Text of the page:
But to just nod and murmur, and to do nothing, is to settle for yet another variation on the same-old-same-old.  Our work becomes a sort of Carry on Careering - recycling old gags for new audiences.

It would be as if Paul Willis had said nothing.

'"carry on careering" recycles the same old gags'

probing deeper:  Paul Willis’s lads are not best understood as unskilled, defiant and impulsive - there is a lot more going on.  But it needs a deeper ‘why?’ - looking for what underlies what we first notice.

The call for that kind of probing gets widespread support.  An approach to commercial thinking calls on a process of asking, not one, but five ‘whys’.  In another development-group meeting it might work out something like this:

sales are down -
but why?  ...because of unreliable performance -
but why?  ...because of poor materials -
but why? ...because of working down to a price -
but why? - ...because of maintaining market share -
but why? - ...hard to say, that sector of the market is already saturated

wait a minute - if that’s so we need to get an entirely new handle on this

Any parallels here to our thinking?  Well there is this: the five whys do not find knee-jerk whims; they require that one thing is taken with another; they track chains of causes-and-effects; they start with a here-and-now specific, but they find their way to an underlying issue.  The process leads to ideas-for-action that habits-of-mind would not have considered.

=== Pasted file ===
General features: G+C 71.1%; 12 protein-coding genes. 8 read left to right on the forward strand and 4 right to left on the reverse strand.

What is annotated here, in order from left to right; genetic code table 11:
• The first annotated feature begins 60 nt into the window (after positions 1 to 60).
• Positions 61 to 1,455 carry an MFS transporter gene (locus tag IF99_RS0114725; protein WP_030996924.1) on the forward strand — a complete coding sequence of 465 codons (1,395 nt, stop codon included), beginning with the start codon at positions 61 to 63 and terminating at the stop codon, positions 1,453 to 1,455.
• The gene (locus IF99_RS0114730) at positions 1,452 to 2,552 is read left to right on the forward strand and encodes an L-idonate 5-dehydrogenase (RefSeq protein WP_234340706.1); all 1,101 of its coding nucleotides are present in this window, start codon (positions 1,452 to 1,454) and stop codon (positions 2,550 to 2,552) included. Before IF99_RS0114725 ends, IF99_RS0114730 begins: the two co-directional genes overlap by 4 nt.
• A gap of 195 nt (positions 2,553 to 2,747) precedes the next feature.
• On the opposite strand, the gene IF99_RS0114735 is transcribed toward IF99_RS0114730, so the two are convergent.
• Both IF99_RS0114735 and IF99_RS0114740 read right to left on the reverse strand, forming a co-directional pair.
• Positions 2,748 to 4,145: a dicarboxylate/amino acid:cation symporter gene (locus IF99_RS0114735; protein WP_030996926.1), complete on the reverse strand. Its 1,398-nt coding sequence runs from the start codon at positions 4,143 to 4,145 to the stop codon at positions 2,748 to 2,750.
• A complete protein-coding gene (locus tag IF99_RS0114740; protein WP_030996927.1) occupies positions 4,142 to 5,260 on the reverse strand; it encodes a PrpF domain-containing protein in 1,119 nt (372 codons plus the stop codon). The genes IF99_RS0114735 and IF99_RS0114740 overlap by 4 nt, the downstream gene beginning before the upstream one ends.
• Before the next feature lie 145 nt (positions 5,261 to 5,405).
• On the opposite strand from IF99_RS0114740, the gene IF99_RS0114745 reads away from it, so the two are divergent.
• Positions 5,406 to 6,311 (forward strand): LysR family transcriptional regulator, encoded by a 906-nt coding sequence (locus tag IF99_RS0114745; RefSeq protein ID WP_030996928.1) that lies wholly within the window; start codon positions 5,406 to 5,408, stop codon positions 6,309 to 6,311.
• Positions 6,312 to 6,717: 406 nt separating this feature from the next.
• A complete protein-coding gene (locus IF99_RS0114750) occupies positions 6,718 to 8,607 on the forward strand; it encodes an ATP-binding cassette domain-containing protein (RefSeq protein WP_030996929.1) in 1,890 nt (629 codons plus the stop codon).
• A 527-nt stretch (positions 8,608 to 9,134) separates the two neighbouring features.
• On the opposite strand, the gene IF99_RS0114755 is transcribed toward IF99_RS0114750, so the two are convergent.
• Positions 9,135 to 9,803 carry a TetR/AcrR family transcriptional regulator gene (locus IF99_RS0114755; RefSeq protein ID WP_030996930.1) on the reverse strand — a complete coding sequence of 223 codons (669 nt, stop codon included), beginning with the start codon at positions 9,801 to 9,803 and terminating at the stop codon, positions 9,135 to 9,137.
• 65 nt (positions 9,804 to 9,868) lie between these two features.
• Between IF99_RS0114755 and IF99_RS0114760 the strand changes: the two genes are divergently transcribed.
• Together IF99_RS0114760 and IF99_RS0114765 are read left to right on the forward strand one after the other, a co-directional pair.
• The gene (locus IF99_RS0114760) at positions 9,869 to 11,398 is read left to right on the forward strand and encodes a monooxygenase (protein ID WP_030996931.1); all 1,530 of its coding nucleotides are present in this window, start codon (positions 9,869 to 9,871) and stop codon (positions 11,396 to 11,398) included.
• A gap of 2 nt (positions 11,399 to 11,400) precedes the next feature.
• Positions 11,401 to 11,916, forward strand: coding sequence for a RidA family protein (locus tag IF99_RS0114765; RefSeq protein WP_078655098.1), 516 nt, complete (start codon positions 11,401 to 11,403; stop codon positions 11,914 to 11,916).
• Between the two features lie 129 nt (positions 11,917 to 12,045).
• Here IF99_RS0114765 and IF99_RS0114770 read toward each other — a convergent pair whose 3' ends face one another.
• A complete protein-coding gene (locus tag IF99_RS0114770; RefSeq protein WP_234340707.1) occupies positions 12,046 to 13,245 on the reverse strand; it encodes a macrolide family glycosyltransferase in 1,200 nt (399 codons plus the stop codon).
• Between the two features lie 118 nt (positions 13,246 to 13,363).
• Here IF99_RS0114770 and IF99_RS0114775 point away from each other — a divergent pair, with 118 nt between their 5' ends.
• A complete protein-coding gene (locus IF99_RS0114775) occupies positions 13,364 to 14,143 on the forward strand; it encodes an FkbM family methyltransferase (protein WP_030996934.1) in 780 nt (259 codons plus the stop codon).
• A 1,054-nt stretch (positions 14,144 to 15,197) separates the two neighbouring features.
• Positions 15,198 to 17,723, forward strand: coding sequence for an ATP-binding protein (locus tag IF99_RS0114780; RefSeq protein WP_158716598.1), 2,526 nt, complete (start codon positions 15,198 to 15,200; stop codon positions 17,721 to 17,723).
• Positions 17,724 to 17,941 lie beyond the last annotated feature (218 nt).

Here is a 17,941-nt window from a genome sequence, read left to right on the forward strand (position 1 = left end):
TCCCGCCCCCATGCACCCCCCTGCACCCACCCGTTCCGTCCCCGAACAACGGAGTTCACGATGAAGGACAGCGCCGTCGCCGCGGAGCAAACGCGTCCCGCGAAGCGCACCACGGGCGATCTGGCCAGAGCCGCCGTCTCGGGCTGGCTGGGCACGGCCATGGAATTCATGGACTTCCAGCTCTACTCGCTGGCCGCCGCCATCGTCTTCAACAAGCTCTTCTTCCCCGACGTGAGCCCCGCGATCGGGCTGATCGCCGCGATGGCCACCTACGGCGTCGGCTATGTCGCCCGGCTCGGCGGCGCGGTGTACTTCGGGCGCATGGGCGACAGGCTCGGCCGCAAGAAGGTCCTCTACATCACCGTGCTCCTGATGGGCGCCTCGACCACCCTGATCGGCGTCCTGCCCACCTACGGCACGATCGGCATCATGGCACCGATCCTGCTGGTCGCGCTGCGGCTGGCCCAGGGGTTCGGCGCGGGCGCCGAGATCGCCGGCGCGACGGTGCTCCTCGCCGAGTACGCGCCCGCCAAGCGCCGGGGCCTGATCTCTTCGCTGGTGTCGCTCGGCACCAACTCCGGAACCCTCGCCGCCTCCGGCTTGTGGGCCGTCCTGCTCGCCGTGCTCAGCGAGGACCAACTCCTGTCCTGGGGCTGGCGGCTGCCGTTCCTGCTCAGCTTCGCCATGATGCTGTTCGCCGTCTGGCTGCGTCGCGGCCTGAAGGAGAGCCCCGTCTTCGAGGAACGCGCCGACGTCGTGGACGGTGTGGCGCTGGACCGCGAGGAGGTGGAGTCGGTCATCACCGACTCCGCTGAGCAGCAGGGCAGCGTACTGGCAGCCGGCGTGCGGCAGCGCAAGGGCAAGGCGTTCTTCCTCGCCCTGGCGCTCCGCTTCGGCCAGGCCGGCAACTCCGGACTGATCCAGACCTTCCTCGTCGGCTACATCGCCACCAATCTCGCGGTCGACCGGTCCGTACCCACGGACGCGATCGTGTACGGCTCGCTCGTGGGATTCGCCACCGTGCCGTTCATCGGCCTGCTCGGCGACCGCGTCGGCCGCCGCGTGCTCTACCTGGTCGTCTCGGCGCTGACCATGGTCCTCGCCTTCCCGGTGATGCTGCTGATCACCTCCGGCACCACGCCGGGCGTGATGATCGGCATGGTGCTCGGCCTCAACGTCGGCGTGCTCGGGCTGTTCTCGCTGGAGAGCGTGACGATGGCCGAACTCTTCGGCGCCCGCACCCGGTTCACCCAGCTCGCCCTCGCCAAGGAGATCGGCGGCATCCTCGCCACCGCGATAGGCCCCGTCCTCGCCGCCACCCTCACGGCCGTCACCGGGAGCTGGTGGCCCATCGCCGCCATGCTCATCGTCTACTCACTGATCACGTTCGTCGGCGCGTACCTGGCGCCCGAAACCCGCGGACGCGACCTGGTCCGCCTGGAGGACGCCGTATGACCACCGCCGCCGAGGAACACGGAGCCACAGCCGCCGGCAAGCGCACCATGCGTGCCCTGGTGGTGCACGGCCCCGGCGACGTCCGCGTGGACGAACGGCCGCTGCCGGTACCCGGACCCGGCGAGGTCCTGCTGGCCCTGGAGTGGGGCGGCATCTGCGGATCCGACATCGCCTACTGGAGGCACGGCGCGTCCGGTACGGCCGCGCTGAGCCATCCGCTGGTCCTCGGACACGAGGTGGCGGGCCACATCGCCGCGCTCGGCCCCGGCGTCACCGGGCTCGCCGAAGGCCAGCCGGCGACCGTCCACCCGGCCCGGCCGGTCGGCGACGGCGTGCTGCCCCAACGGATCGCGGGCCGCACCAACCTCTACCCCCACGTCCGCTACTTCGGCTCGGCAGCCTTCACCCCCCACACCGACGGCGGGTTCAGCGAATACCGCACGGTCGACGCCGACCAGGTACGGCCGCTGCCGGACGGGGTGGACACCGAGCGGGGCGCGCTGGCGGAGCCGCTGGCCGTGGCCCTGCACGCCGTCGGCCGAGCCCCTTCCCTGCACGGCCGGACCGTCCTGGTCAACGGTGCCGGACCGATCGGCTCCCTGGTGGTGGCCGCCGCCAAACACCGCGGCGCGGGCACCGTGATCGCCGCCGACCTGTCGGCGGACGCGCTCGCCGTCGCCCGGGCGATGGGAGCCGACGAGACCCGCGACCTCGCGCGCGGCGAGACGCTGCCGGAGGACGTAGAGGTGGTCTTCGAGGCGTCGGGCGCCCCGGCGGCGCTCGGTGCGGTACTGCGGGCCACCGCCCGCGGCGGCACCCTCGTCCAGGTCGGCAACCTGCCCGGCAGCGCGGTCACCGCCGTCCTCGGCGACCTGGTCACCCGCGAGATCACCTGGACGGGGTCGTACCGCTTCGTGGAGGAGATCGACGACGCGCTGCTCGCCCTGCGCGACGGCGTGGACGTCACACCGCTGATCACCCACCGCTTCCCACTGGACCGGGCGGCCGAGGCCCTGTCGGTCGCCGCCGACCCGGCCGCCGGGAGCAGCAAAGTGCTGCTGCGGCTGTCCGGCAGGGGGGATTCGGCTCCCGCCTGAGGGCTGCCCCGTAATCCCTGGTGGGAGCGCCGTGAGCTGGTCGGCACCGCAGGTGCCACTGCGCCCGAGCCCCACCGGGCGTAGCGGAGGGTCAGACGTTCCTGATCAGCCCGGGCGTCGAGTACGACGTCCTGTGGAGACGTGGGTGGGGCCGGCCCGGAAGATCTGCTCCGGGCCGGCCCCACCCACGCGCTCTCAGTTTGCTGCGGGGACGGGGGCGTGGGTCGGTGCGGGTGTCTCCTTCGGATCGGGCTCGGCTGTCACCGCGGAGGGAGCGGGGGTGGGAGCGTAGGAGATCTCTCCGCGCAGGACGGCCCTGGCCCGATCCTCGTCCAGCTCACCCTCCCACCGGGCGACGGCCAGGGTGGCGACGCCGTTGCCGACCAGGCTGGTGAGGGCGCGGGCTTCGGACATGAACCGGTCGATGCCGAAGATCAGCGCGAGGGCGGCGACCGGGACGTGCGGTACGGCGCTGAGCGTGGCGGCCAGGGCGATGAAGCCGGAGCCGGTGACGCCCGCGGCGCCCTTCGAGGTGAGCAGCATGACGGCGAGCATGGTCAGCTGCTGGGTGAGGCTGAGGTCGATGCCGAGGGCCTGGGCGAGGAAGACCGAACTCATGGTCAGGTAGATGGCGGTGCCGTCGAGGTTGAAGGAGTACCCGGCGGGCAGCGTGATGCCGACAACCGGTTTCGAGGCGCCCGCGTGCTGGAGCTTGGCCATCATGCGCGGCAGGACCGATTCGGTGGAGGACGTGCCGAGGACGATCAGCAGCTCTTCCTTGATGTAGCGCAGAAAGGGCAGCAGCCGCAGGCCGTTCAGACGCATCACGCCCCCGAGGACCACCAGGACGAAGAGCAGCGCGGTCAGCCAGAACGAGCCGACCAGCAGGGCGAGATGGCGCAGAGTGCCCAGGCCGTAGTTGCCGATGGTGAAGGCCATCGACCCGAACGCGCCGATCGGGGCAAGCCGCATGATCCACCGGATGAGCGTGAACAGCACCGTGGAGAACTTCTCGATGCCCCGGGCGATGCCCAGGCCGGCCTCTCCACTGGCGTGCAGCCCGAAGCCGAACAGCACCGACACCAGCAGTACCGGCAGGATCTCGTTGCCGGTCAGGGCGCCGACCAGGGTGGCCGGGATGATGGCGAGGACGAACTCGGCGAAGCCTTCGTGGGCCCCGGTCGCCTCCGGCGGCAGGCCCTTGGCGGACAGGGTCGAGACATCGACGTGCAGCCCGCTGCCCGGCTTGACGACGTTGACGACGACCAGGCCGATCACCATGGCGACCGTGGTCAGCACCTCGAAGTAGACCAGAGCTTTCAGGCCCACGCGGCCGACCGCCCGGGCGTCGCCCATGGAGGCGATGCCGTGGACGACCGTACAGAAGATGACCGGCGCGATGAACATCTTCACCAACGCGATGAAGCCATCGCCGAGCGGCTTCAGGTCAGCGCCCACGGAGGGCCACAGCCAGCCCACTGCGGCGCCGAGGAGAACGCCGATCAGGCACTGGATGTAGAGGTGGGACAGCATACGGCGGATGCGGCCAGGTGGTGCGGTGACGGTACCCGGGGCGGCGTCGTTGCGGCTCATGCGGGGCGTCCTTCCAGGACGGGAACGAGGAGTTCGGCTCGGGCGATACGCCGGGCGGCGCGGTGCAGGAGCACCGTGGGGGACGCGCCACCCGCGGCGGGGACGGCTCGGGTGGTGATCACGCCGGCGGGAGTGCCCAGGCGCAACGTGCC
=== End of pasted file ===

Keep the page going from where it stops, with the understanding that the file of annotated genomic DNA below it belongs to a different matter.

And, well managed, they expose - layer-by-layer - realities that cause us to reposition what we do.  In career-management asking as few as five probing 'whys' can give you a really-useful 'wherefore'.  

But working with five whys needs skilful enabling.  Coming up with a ‘wherefore’ directive - without working through credible ‘whys’ - this is a whim.  It is also is a good way of getting bogged down in initiative-overload.  Getting past all of that junk calls for a special sort of leadership.

urging a "wherefore!" without probing a "why?" is a whim '




'getting past the junk calls for a special kind of leadership'




'five probing "whys" can give you a really-useful "wherefore"'

finding the evidence:  If we’re going to track things in this probing way we need evidence which can show how one thing leads to another - and not just where it’s easy to see, but where it isn’t.  Not a lot of our current research is like that. 

But Howard Williamson’s research is.  In The Milltown Boys Revisited those boys - like Paul’s lads - though psychologically different, are bound together by shared experience.  You have clients and students like that.

But, by following-up them up more than twenty years into their careers, Howard gets deeper into such stories. He tracks, not just how early experience shapes career, but how work-life interacts with other aspects of their lives - upbringing, marriage, home-life, parenthood, spare-time and volunteering.  There is plenty of grist for a ‘five-why’ mill here.